Custom Flat Cables To Suit Your Needs

[Cosimo Orlando] has a Motorola Xoom tablet. It’s an Android device that works great as a tablet, but can double as a Laptop when you need it to by adding a keyboard. The problem he was having is that the USB On-The-Go cables that he tried were never the right size or orientation. So he scavenged them for parts and built his own flat cable for a custom fit.

The final product pictured here actually uses protoboard to give the body some strength. [Cosimo] first laid out the dimensions on the substrate using a felt-tipped pen. He then took connectors from his mis-sized commercial cables and affixed them to the board with a combination of hot glue and solder. From there, just connect the five data lines and ground with some jumper wire and test for continuity. He finished this off with what he calls ‘adhesive plastic glossy black’ shaped to make a decent looking case. If you have any idea what product was used here, let us know by leaving a comment.

17 thoughts on “Custom Flat Cables To Suit Your Needs

  1. The easiest DIY alternative is black ABS dissolved in acetone. Just make sure it doesn’t dissolve anything you don’t want.

    If you make it suitably thin and dip your stuff in it, it leaves a nice smooth and glossy finish.

  2. Uhhhhhhhh…… Sooooo….. Is this cable for charging only, or for data too? If it’s used for USB2.0 data rates, then this is beyond stupid. Differential impedance of these crappy wires laid across this board will NOT be near 90 ohms and will vary greatly across the board – I can’t even imagine what this looks like on a TDR. For charging, meh, this works…. For data? NO.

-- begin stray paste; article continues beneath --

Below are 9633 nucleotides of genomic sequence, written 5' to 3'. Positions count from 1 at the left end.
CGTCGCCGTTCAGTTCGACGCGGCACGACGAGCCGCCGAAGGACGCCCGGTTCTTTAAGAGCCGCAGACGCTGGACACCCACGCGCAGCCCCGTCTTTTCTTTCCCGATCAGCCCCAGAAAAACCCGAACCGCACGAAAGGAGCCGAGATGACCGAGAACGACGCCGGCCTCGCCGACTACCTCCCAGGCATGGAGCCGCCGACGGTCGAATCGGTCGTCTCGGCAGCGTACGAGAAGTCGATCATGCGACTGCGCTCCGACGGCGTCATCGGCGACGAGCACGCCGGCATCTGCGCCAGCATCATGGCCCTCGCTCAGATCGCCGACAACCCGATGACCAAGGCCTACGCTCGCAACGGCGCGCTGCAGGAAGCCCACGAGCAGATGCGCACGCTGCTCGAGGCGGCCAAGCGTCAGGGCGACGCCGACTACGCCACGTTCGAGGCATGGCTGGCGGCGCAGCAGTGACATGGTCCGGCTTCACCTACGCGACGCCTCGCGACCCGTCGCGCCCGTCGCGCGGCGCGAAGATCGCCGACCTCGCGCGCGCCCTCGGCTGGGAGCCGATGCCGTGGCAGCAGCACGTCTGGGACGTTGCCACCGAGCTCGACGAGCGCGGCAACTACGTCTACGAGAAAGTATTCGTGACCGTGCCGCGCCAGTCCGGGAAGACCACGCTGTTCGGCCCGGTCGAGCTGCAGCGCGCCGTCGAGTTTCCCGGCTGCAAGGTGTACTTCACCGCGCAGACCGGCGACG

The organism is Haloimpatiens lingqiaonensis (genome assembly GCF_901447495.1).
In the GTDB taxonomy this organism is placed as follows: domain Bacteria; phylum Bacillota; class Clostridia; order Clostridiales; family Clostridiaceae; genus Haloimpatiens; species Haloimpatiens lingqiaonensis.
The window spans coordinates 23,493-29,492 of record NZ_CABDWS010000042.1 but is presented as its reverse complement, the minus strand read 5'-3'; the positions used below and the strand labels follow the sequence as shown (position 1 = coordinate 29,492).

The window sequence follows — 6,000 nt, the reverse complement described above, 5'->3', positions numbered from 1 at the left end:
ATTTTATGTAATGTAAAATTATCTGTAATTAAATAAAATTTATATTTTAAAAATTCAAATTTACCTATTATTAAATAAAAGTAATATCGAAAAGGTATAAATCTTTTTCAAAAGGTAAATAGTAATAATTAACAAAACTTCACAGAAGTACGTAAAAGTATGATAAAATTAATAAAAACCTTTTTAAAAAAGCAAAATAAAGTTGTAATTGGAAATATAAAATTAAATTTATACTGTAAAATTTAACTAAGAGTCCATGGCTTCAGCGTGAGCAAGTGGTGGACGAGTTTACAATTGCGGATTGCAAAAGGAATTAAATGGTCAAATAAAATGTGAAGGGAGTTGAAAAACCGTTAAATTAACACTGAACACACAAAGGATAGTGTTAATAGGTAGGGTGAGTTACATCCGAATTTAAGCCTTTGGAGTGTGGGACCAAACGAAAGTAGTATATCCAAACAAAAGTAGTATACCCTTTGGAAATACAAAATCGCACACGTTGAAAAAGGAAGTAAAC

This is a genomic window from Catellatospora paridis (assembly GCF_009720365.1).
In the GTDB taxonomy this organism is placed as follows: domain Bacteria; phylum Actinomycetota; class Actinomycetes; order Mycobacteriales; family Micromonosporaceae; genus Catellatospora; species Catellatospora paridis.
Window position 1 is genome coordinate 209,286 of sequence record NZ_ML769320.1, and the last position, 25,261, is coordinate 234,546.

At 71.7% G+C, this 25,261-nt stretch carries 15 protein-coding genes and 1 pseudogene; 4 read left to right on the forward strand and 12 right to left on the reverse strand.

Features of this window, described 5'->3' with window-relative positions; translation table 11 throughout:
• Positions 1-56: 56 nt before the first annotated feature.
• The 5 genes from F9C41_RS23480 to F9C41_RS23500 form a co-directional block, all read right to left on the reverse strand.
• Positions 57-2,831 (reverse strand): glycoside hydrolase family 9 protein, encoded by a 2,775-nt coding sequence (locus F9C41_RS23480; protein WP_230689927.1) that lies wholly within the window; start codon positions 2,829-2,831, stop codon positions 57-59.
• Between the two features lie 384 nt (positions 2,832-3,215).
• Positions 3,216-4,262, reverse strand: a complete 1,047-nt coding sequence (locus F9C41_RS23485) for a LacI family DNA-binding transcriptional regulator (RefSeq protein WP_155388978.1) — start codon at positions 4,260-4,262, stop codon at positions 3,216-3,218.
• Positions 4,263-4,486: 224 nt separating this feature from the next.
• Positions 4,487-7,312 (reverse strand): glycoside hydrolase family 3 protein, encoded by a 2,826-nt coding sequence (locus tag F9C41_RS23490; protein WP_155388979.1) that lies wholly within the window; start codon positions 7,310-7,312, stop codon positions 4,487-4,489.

Also, @biozz, look at your mini USB connector, you’ll see 5 pins… Not 4. It has a 5th ‘ID’ pin.

    1. “OTG adds a fifth pin to the standard USB connector, called the ID-pin; the micro-A plug has the ID pin grounded, while the ID in the micro-B plug is floating. The device that has a micro-A plugged in becomes an OTG A-device, and the one that has micro-B plugged becomes a B-device. The type of the plug inserted is detected by the state of the pin ID.” (from wikipedia)

  3. Can’t claim to know what he used, but a similar finish can be had with an Alumilite resin. Such as:

    It’s a thin, 2 part liquid that can be poured into a form, and hardens to a nice gloss finish like that (if the form is smooth). It’s at most hobby shops (around Calgary at least), and pretty handy to make little parts with. The small bottles go farther than you would think.

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